SPORTS

THE PASSPORT SERIES

THE BLUE JAYS CARRY CANADA’S HOPES INTO THE PREMIER EVENT OF AMERICA’S NATIONAL PASTIME

JAMES DEACON October 20 1992
SPORTS

THE PASSPORT SERIES

THE BLUE JAYS CARRY CANADA’S HOPES INTO THE PREMIER EVENT OF AMERICA’S NATIONAL PASTIME

JAMES DEACON October 20 1992

THE PASSPORT SERIES

SPORTS

THE BLUE JAYS CARRY CANADA’S HOPES INTO THE PREMIER EVENT OF AMERICA’S NATIONAL PASTIME

Ninety minutes after the Toronto Blue Jays clinched a historic place in baseball’s World Series last week, the cavernous interior of SkyDome was empty and almost dark, lit only by a few work lights high above in the roof's superstructure. Team attendants had cleared the Jays’ dugout of bats, helmets and towels, leaving behind the sticky byproduct of life on the bench—spilled Gatorade and spewed tobacco juice. Gone was the resounding cacophony of 51,335 delirious fans celebrating the team’s first-ever pennant. Instead, out of the gloom came the echo of one of baseball’s purest, sweetest sounds—the emphatic snap of ball meeting glove. In the bullpen beyond the left-

field fence, pitcher Jack Morris was warming up. Morris had abandoned the interviews and champagne showers still bubbling on in the clubhouse, and, with pitching coach Galen Cisco and reserve catcher Mike Maksudian, was already getting ready to carry Toronto’s hopes into Game 1 of the Series against the Atlanta Braves. The time to really celebrate was not at hand—yet. “It’s great to be here and all,” said Jays manager Cito Gaston a few days later at Atlanta-Fulton County Stadium, “but we want to win it all.”

Two down and one to go. Already champions of their division and the American League, the team of Americans, Puerto Ricans and Dominicans who play in Toronto carried the hopes of

Canada into the premier event of America’s national pastime. In a three-way compact, the players, the city and the country all sought a World Series victory—now. The players’ urgency comes from veterans like Morris, Dave Winfield and Joe Carter, who understand that such chances do not come around very often. “I’ve played really hard for a long time, but I wasn’t lucky enough until now to be a part of a team—a real team,” a drenched Winfield said after the Jays defeated Oakland four games to two in the American League playoffs last week, sending thousands of screaming, banner-waving fans parading along downtown Yonge Street. The Jays also face an off-season of potential change, with up to a dozen players eligible for free agency and no guarantees that they will all be back next season. “I’ve put eight years of my life into this team, and I wanted to be a part of winning a pennant,” said relief pitcher Tom Henke, whose contract expires at the end of the season. “I don’t know what will happen this winter, so it was important to me to do it now.”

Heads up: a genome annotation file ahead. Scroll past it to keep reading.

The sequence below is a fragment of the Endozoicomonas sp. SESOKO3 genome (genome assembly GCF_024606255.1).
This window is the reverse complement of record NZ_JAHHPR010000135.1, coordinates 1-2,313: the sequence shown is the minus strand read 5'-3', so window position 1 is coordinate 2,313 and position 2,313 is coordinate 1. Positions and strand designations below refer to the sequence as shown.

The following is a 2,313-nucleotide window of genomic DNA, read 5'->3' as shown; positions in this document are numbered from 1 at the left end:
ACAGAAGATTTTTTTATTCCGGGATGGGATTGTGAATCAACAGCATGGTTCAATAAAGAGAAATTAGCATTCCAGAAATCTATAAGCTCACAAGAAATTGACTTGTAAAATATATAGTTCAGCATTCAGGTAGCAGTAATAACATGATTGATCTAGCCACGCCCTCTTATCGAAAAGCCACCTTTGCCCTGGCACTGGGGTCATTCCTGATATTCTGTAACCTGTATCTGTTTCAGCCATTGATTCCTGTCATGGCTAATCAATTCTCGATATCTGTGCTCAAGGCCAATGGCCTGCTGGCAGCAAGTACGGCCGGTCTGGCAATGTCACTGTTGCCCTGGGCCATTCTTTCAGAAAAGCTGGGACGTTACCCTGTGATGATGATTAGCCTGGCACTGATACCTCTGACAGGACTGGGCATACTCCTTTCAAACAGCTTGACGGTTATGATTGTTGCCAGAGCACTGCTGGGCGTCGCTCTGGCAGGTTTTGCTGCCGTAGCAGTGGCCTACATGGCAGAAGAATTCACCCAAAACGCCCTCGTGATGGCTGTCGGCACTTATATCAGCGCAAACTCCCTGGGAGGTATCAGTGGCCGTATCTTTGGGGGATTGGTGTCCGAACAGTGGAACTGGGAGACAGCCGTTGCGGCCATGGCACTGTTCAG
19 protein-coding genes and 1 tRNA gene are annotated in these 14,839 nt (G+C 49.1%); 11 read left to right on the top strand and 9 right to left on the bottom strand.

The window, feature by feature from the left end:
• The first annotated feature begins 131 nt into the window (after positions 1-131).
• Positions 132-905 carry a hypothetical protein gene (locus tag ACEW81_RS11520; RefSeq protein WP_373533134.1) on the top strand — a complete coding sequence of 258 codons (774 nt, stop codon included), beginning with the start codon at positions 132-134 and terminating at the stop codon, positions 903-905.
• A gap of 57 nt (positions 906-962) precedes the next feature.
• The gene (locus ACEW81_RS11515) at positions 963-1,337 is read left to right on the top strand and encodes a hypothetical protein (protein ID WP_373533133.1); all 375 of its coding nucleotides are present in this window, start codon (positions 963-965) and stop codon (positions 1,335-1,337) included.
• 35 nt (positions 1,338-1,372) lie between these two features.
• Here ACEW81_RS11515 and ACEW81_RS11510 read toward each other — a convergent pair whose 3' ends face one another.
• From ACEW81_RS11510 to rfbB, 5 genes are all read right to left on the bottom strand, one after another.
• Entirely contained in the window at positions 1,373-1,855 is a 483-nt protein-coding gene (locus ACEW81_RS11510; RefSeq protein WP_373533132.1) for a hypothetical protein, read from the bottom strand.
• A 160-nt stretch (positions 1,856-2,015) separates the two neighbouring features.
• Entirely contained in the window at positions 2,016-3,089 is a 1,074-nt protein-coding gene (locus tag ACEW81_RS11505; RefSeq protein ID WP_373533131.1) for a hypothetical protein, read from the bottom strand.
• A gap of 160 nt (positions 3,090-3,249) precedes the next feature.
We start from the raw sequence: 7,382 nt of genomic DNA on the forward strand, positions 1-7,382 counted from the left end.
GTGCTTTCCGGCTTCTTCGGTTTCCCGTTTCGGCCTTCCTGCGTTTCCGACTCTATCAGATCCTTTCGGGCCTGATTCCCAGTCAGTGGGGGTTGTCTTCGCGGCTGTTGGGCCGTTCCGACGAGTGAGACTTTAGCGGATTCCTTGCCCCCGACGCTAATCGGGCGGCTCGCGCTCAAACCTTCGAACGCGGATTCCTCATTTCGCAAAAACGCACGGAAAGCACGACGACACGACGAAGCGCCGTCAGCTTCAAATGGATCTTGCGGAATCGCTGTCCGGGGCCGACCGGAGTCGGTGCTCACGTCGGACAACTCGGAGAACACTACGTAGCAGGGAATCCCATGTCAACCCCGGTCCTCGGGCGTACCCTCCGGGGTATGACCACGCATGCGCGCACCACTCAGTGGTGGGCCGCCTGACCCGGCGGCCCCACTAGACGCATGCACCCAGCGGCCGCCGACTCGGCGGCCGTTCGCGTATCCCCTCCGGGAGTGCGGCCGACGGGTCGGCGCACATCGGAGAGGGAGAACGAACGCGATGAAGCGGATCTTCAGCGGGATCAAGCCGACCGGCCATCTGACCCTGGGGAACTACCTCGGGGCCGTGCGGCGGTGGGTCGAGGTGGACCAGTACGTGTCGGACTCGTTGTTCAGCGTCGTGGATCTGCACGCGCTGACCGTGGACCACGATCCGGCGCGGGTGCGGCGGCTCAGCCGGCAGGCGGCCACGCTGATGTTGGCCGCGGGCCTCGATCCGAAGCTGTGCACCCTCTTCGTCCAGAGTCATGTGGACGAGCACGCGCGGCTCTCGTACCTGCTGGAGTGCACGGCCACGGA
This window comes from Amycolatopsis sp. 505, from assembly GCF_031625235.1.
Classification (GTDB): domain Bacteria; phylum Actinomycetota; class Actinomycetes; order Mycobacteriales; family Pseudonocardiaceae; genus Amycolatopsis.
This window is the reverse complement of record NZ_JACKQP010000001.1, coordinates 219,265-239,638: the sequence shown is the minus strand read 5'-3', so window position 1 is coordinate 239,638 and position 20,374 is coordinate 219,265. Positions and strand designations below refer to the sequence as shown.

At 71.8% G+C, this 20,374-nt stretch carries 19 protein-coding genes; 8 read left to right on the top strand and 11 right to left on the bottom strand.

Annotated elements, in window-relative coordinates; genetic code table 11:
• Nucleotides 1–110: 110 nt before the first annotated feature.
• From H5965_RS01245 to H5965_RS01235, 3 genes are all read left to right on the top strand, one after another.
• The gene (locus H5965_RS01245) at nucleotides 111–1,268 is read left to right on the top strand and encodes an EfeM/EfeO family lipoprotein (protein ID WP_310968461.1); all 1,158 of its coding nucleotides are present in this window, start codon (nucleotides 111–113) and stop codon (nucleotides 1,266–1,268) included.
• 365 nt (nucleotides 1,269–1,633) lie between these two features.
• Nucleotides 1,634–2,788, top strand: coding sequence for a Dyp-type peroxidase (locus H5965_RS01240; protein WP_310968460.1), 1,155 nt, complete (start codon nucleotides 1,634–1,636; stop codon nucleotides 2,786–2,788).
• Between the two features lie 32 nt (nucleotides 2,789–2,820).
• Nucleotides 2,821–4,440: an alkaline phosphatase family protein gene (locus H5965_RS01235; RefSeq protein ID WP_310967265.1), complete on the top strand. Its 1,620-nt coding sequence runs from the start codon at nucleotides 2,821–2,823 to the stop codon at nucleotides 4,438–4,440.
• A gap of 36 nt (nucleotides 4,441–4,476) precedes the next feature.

The city wants it badly, too. Having lost its bid for the 1996 Summer Olympics to Atlanta, Toronto civic officials would like nothing more than to deprive Atlanta of its first World Series championship. And there is added incentive in

this tale of two cities: Atlanta manager Bobby Cox and third-base coach Jimy Williams are both former Blue Jay managers, while Toronto manager Cito Gaston—the first black ever to lead his team to the World Series—used to play for the Braves. Gaston was also well aware that, to a certain extent, a whole country was rooting for his club. “We represent Canada,” he said, “and we're proud of that.” Added Winfield: “We’re keenly aware that we don’t represent just one little burg. We represent an entire country.”